Systemic Treatment

Cancer can be treated with different types of drugs, including chemotherapy, hormonal therapy, biological therapy and targeted therapy. Each drug works in a different way to treat cancer. These treatment options are known as systemic treatment, or more commonly, chemotherapy. 

Chemotherapy destroys cancer cells or slows them from growing or multiplying. Chemotherapy also temporarily affects some of your body’s healthy cells in the same way. You may receive one chemotherapy drug or a combination of different chemotherapy drugs. Some examples of chemotherapy drugs include:

  • Hormone therapy slows or stops your body’s production of the hormones that help some cancers to grow.  Hormones act as messengers in the body. 
  • Immunotherapy uses substances made from living organisms to strengthen your immune system and help it destroy cancer cells or stop them from coming back.
  • Targeted therapy uses substances made from living organisms to affect specific parts of cancer cells to stop them from growing and multiplying.  Targeted therapy may have less of an affect on your healthy cells than other cancer drugs.
  • Supportive drugs prevent, manage or relieve the side effects of cancer.  
      

How cancer drugs are given

Cancer drugs are given in different ways. How they are given depends on the type of drug and your type of cancer. They may be given:

  • By swallowing the drugs as a pill or capsule (by mouth).
  • By infusion using an intravenous (tube into your vein).
  • By injection under your skin with a needle.

If you get your cancer drugs by intravenous (IV), a special long-term IV may be inserted. The most common long-term IVs are peripherally inserted central catheters (PICCs) or port-a-caths (PORTs). Long-term IVs are inserted so that you are not repeatedly poked by a needle to start a new IV.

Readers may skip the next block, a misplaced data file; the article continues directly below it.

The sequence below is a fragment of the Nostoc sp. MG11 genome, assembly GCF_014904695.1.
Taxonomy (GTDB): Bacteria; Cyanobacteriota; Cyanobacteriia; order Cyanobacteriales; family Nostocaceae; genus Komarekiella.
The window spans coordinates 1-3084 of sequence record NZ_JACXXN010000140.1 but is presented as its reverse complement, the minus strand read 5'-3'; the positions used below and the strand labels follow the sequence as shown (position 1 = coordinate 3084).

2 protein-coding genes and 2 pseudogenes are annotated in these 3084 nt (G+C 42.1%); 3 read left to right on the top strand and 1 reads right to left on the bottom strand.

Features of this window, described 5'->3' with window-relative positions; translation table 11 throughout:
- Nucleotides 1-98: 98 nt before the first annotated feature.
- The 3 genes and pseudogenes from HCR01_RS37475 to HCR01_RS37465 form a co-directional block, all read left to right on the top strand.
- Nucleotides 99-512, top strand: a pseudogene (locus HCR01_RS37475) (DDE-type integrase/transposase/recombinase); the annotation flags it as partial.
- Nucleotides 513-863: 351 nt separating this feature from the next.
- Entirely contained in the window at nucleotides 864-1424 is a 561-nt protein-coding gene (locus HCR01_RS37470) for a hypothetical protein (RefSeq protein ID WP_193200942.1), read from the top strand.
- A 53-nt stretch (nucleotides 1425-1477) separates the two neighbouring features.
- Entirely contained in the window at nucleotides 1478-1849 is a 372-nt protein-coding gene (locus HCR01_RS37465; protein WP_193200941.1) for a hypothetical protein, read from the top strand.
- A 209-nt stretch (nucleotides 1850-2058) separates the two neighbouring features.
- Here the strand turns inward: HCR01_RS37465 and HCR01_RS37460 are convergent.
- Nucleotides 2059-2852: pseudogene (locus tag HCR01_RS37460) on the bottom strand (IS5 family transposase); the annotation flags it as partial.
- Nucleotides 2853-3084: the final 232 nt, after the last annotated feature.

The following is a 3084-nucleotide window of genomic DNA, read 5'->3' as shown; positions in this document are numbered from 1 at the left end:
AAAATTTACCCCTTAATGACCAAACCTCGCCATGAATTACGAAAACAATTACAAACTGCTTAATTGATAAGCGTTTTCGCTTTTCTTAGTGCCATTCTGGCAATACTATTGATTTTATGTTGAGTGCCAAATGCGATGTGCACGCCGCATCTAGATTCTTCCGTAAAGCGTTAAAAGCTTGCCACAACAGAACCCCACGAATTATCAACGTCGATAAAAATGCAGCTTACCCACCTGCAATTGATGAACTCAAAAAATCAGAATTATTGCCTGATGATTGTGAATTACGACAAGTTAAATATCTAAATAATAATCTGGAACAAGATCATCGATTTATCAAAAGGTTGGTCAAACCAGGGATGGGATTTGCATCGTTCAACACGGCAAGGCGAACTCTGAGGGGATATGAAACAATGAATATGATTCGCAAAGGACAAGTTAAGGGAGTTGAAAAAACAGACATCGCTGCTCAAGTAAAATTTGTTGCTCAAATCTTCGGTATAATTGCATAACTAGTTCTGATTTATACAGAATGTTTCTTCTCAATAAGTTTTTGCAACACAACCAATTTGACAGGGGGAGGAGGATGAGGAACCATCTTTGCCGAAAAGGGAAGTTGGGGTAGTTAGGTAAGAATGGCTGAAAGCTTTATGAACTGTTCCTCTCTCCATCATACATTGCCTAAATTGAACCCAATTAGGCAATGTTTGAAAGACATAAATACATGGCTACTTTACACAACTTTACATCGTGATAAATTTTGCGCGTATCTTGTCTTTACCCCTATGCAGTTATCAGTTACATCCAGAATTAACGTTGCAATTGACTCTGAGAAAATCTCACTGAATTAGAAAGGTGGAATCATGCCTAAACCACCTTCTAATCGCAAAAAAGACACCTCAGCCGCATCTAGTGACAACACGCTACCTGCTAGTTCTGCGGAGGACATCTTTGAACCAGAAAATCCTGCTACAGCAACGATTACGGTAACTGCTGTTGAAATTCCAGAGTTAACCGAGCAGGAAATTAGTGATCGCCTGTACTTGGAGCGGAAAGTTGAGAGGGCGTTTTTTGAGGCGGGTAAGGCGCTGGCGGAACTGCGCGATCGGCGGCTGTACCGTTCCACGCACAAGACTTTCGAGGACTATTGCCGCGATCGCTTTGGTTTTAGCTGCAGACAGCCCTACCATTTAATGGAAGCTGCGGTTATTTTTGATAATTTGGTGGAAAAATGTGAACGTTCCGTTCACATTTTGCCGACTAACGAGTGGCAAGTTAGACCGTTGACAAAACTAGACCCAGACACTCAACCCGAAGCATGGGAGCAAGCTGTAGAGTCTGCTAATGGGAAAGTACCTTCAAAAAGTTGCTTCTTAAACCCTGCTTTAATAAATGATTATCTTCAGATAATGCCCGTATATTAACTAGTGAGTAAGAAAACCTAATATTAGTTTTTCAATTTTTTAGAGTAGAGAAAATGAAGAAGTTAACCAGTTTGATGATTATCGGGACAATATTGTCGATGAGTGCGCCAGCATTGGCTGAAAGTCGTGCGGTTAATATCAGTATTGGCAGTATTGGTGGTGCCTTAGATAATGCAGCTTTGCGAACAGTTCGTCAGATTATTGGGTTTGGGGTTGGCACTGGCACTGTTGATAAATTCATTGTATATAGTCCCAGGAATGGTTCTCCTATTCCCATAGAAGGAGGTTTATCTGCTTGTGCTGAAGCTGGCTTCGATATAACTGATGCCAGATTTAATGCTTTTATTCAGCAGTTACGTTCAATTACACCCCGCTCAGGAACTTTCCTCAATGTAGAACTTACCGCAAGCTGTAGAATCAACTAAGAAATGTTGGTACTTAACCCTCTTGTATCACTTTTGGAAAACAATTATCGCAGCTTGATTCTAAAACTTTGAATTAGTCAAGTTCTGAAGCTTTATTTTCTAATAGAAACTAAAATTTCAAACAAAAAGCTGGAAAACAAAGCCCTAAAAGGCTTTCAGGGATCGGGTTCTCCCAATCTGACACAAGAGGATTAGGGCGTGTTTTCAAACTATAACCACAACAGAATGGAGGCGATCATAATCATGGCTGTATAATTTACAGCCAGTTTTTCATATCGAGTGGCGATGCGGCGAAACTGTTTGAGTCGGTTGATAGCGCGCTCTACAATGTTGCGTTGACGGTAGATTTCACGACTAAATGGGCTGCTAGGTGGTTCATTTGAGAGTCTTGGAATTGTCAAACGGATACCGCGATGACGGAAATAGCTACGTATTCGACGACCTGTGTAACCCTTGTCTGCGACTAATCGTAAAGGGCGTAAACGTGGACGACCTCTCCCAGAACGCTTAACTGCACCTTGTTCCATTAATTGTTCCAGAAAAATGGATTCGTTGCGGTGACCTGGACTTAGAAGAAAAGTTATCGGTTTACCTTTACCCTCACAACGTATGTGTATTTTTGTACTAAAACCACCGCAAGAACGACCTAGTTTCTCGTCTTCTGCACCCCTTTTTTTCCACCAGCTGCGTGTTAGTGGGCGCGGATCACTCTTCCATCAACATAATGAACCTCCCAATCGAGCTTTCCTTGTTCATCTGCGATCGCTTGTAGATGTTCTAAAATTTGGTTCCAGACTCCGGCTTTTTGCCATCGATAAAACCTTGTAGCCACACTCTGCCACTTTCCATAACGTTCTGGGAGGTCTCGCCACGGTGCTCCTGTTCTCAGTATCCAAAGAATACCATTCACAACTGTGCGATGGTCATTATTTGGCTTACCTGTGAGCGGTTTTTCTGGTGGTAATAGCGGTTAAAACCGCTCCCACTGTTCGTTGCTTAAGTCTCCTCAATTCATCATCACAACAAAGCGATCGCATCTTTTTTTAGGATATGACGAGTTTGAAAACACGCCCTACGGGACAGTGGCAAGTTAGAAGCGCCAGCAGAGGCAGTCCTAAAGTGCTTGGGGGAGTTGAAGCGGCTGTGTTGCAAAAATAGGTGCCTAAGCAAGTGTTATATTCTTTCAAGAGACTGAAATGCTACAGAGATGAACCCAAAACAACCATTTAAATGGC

Cancer drugs are often given in a series of cycles. Each cycle includes the treatment day(s) and some recovery days after treatment. The recovery days allow your body time to recover from side effects before your next cycle. Your cancer care team will talk with you in detail about your own treatment plan.

Where you receive your cancer drugs will again depend on the type of drugs being given and your type of cancer. If you are getting your cancer drugs by infusion or injection, you will go to a hospital. Most treatment plans do not require you to stay at the hospital overnight to get your cancer drugs. When possible, you will get your cancer drugs at a hospital close to your home. 

If you are getting your cancer drugs as a pill or capsule by mouth, you can take them at home. In this case, it is important that you follow your cancer care team’s instructions on how to take you cancer drugs at home.

Your cancer care team will give you specific instructions for when and where you will receive your cancer drugs.

To help provide you with additional information on the basics of chemotherapy and other cancer drugs, we have created a informational video to help provide you with general information as well orient you to the Cancer Centre of Southeastern Ontario. By the end of this video, you should be able to:

• Describe the chemotherapy treatment cycle
• Explain the locations of where you will receive your cancer care
• Identify the different roles that make up the patient care team
• Talk about the chemotherapy experience and looking after your emotional health

 

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